What would that say about me that I couldn’t do it on my own like so many of my fellow bloggers have? How would I be labeled — forever — if I needed to go into a program like this to stop drinking? They may have described it as “graduate work for your inner self,” but all I could hear was “outpatient treatment.” When the fuck did I become that person? I should just try again on my own, right? I didn’t drink that much. I should just try again and I really didn’t want to spend several thousand dollars right now. Why couldn’t I just do it on my own??

But I kept coming back to this…

Nothing changes if nothing changes.

I started the program. It’s 2-months intensive — 3 days a week for 2-3 hours — then once a week after that for 10 months. There is also a 4-week Monday mindfulness series (making it four days a week), a few weeks of nutrition guidance, and then in continuing care there is a weekly yoga for relapse prevention component.

But the important thing here is this: I have six or seven other women there who are like me (“high bottom,” high functioning women), plus two counselors, and we are getting to the root of the WHY. Plus building and practicing tools to avoid lapsing, and learning from each other. Supporting each other. Being accountable to each other.

My coach said to me, “It’s like learning a language no one ever taught you.” I supposed it is. And I’m doing this to take care of myself. To love myself more, which is my priority to practice these days.

OH MY GOD I was so, so scared at first — I was freaking out — but it’s been really good so far. I just finished my second week and I feel good. I didn’t want to check in here before this. I just wasn’t ready, and I was a bit embarrassed after my grand poetic proclamation, so it feels important this time to stay humble. To stay in TODAY the best I can.

And the hard work is about to begin. As I enter my third week, I know from history this is when the harpy starts to panic that she’s not going to drink again and she starts to pitch a fit. She starts telling me that “this doesn’t have to be forever and what about dating? How are you ever going to find someone to love you if you don’t have red wine? (She really knows where there are chinks in my armor.) “Maybe,” she says, “maybe when you find someone to share your life with, then you can start drinking again because you are just lonely now. That’s the only reason you are doing this. Just like paying a lot of money for an expensive diet and hoping it will change your life. C’mon…this is just for now…”

(I know this is going to be a hard slog. I know it will get easier. Eventually. But FUCK.)

OK, harpy, maybe it is just for now. All I can focus on is today. I will finish the 2-month intensive and when I do I’ll have been sober longer than I’ve ever been before. We’ll see how I feel then, okay, harpy?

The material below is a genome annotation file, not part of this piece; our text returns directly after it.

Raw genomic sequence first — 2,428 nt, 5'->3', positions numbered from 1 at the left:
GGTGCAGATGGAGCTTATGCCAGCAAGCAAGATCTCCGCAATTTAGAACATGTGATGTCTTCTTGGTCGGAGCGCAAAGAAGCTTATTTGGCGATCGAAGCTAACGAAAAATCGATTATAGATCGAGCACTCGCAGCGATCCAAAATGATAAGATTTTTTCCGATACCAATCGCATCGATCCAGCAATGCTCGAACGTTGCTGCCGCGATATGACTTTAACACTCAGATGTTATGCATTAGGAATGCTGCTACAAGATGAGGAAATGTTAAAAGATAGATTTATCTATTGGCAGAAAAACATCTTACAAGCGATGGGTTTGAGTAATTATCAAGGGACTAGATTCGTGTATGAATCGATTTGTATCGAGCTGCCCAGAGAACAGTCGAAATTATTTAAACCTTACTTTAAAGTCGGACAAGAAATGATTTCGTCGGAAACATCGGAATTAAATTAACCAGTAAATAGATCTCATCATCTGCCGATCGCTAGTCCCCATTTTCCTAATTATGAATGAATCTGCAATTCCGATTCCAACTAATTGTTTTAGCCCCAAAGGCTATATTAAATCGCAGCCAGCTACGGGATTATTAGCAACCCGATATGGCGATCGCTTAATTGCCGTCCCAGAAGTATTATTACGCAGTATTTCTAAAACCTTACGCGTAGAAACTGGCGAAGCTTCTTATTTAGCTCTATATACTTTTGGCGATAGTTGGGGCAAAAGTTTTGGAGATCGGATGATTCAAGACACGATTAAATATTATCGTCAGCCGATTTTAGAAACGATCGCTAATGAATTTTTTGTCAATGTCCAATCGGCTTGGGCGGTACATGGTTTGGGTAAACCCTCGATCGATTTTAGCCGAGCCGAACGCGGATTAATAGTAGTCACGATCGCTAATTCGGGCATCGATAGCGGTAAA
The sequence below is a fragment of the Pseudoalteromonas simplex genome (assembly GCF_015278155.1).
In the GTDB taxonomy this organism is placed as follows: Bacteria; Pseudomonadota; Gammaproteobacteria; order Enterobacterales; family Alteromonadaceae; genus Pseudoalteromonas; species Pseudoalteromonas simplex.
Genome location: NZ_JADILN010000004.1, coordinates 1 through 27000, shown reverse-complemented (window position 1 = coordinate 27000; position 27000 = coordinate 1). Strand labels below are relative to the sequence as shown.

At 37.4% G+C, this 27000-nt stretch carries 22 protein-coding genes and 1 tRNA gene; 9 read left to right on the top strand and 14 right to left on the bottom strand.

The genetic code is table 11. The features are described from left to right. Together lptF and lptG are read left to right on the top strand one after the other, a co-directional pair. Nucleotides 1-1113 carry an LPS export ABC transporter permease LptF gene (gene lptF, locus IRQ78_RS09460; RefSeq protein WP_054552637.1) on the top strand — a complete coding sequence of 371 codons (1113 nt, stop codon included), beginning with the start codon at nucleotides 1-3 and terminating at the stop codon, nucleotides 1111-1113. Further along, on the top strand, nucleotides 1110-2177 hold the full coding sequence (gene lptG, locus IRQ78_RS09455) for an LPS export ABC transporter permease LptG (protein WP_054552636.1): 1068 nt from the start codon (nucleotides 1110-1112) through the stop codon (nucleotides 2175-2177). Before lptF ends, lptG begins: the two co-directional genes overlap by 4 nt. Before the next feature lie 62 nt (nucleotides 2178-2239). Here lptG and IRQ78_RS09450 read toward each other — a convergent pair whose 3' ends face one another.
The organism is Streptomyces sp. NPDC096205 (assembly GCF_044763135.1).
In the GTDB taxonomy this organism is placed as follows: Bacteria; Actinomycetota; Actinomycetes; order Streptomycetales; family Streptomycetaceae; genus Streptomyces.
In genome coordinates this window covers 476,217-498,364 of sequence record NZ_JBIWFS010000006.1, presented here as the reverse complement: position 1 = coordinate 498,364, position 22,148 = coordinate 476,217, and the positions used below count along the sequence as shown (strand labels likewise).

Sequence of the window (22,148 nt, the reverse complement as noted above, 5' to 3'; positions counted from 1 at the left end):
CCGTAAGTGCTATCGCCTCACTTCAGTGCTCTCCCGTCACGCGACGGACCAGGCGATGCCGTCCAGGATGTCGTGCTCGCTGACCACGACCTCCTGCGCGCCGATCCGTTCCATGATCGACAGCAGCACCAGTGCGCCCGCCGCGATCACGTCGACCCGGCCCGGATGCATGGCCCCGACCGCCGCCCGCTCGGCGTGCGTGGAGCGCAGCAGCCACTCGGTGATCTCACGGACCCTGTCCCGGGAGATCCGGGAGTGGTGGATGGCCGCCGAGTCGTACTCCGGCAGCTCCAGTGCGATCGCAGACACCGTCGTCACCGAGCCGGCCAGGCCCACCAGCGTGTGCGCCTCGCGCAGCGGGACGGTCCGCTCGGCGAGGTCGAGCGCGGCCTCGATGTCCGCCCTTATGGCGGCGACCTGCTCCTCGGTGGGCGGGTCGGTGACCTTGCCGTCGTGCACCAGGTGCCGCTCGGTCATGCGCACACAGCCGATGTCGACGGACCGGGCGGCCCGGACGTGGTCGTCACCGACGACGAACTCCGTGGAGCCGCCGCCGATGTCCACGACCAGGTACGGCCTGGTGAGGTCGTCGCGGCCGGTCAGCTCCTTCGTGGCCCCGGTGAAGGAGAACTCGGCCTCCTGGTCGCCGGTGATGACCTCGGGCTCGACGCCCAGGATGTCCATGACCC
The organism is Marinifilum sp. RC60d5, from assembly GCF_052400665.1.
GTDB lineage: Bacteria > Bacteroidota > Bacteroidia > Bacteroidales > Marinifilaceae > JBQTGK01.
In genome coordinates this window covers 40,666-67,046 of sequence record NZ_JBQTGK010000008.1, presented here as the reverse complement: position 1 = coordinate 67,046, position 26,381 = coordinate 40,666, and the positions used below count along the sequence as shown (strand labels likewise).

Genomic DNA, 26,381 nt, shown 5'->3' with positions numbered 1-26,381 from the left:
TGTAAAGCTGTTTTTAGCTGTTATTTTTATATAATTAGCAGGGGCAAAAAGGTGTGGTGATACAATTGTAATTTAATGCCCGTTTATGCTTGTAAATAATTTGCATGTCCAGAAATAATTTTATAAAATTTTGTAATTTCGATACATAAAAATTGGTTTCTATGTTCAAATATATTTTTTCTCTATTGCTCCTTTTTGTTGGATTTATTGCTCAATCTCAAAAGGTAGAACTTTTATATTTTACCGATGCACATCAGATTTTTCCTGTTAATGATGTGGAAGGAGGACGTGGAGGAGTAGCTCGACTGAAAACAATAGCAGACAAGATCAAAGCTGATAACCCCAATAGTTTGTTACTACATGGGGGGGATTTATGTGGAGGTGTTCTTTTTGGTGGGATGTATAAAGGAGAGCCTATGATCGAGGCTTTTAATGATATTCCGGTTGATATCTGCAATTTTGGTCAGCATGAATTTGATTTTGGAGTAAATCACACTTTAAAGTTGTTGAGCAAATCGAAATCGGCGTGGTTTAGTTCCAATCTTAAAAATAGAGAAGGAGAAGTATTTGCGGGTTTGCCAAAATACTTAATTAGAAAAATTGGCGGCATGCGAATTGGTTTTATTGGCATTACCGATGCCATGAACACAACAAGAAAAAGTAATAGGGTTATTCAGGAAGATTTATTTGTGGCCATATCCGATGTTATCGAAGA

All I can do is read those who inspire me. Listen to those who have come before me. Trust myself and why I made this decision in the first place (even if my memory starts to fade).

And I’ll pray.

Rachel. Day 11.

Tell me, what is it you plan to do

with your one wild and precious life?

Mary Oliver

 

Let’s go for drinks

Whoa. Triggered again this afternoon. They’re coming fast and furious now. Wolfie must really be in a panic.

Someone at work who I really admire and who, I admit, I really want to think of me as being cool and interesting and ultra-worthy, said, “Well that’s a conversation to have over drinks.” He’s not coming on to me (he’s happily married and we’re just friends). We were talking about him coaching me a bit on some really cool life priorities stuff, and he’s said it before (“We really do need to go have those drinks and talk about it…”) — it’s kind of his go-to thing to say, in fact. But every time he says it I am completely TWEAKED.

And the thing is, when I was on my Italian wine walkabout in May, he was there. He has SEEN me pour plenty’o’wine down my gullet. There is some counter-programming that will need to happen at some point.

Goddammit, this is the really hard part.

I didn’t have the courage(?) to say, “Well, actually, I’m not drinking right now/anymore/forthenext100days,” or say anything at all. I just nodded and smiled and the conversation kept moving. Fact of the matter is, it will probably never happen. He’s super busy, and it would actually be awkward for us to go meet for a drink if it really were an option. Not sure how that would work, and so for lots of good reasons, it probably won’t.

But OMG Wolfie was psyched! Immediately my addict brain was thinking: Well, I could just have drinks that night. One night! So what. No big deal. You’d be fine. 

And then the most jarring part, my brain immediately went to: Well, if you’re going to drink anyway, why not pick up a bottle on the way home from work and have some? You might as well…

Holy shit. Wow. Fecking harpy is insidious, always poised to pounce. That is so scary. It was really powerful, and it was the same power I felt when I traveled abroad for work. Like, bend me like a reed powerful, and I’m afraid of failing.

There is some serious fear of rejection/FOMO going on here. Absolute limbic brain stuff.

I came home (walking straight past the store without slowing down), and immediately opened a flavored sparkling water and guzzled it. Then fed my dog, put my dinner in the microwave (with some salad preparation as well. I’m not a total culinary rube…), and sat down to watch my favorite political show online while eating, and guzzling yet another flavored water. I don’t think I’ve ever been so hydrated as when I quit drinking and started dieting at the same time. I might need to just get into bed. I’m still being taunted by the thought of a bottle of wine. WTF??